28 Feb Success Story – Tanya Lawrence
Tanya is the Co-Founder of Restore One Charity. Restore One works in rural Cambodia with people in poverty stricken villages. 18 months ago they opened their first primary school and have 250 children attending. In 2016, the goal is to open a high school! Tanya’s job is to assist in projects, manage volunteer trips and marketing.
What kind of presenting do you do at work?
I present to people in Australia about the charity and the benefits of donating.
What prompted you to study with Michelle?
Michelle and I met when I came to pick up toothbrushes for one of our hygiene programs. Michelle had been gifted thousands of toothbrushes and she offered some of them to me, to take the people in Cambodia. When I met Michelle at her home, she asked me if I would like to do one of her classes to help convince people to support our brilliant organisation. I thought – “what do I have to lose?” (Except some nervousness!)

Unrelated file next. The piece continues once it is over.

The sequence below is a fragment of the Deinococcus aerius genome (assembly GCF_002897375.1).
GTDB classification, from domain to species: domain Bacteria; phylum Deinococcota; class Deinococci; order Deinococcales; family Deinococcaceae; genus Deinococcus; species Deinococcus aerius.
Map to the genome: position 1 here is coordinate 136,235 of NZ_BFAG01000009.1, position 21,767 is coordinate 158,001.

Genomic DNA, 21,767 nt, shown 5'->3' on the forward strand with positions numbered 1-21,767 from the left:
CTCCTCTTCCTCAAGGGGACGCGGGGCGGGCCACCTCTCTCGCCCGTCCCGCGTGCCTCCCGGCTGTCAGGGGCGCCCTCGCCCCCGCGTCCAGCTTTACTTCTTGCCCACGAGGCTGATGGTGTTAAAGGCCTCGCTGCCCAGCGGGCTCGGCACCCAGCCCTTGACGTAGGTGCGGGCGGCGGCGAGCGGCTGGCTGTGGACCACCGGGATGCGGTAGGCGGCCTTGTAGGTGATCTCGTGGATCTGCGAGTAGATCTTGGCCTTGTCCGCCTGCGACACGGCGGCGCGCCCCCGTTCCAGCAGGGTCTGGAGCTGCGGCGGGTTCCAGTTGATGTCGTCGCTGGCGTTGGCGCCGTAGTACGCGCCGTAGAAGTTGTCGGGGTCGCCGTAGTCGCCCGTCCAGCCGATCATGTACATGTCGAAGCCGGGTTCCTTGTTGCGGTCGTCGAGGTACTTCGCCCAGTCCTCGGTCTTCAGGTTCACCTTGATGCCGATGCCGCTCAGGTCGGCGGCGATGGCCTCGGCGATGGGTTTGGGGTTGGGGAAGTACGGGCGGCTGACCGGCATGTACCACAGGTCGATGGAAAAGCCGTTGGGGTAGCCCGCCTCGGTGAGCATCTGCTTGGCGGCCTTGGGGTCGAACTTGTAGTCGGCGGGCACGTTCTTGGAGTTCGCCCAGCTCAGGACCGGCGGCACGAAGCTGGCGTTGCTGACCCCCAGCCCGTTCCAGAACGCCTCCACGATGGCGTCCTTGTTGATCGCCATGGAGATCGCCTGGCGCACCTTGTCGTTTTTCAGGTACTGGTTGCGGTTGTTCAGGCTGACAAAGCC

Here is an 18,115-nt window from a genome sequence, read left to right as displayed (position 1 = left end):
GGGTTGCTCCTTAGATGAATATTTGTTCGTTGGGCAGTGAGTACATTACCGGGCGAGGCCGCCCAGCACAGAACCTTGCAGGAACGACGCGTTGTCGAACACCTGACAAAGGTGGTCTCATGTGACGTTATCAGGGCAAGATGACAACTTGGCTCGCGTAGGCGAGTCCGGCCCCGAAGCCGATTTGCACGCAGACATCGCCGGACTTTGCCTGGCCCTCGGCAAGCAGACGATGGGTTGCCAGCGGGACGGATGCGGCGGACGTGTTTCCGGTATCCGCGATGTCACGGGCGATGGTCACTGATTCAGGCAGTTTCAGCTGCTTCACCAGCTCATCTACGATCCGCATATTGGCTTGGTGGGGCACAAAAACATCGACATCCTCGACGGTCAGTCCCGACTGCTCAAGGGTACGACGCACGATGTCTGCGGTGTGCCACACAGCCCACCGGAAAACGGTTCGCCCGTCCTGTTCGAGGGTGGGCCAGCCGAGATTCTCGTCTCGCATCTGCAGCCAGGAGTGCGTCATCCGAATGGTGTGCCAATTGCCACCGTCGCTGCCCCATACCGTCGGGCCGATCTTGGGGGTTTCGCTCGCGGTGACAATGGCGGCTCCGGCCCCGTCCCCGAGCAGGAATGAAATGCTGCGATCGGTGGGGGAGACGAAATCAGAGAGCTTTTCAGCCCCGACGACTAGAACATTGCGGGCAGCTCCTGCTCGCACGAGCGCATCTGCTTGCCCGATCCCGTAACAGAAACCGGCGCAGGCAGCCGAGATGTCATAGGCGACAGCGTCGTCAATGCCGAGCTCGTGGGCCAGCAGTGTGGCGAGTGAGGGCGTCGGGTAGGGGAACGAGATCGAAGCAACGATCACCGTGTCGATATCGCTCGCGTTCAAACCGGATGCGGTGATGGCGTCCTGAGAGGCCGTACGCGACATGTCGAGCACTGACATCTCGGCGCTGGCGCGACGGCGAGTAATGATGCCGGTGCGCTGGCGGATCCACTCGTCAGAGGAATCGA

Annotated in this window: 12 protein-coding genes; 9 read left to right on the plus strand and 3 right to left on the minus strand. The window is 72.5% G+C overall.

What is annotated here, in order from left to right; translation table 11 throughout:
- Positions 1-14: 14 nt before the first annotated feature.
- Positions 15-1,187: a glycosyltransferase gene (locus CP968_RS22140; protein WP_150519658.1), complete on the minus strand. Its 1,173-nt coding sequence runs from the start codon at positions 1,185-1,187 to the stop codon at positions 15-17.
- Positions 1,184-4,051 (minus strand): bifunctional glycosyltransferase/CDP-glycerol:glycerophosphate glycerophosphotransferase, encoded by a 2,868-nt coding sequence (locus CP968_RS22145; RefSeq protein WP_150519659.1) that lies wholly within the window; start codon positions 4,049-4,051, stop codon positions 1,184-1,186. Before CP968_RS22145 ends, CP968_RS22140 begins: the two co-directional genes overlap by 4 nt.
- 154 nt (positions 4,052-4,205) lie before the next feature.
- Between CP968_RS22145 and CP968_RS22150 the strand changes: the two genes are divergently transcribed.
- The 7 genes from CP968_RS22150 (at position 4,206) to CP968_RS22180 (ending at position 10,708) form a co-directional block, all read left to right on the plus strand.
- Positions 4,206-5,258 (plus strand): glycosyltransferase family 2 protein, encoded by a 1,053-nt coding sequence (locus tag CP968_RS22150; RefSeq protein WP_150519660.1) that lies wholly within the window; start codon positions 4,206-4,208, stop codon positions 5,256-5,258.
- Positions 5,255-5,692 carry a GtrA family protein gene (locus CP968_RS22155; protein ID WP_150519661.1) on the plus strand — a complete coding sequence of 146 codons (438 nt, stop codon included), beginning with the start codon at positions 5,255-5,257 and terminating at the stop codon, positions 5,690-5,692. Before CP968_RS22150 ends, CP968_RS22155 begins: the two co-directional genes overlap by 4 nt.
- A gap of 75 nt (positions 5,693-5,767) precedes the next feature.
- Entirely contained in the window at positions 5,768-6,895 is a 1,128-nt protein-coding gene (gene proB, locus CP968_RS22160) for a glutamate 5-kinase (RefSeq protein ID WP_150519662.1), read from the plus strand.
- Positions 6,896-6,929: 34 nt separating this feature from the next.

How did Michelle’s teaching change your attitude to presenting in business?
I have been more intentional about what I want and need for the charity. I have been using the 13-steps from Michelle’s training and I’ve been taking the time to build rapport with my stakeholders through the skill of pacing and leading that Michelle taught me.
In general, what positive outcomes have you achieved from improving your presentation skills?
I have just had a team of volunteers in Cambodia and I decided to use persuasive techniques on the last day – specifically to ask for them to further donate and support our work. It worked a treat and I’ll be sure to do that again with every group that travels with us in our vehicles to support us, which by the way are protected by van insurance.
In what specific ways have your presentation skills improved since learning with Michelle?
I am more articulate and concise and I’m even more likely to get what I want when I ask for it.
What were your top three take aways from Michelle’s teachings?
1. ASK for what I need
2. Take the time to pace for rapport
3. POO to manage conflict (“no but’s in your POO!)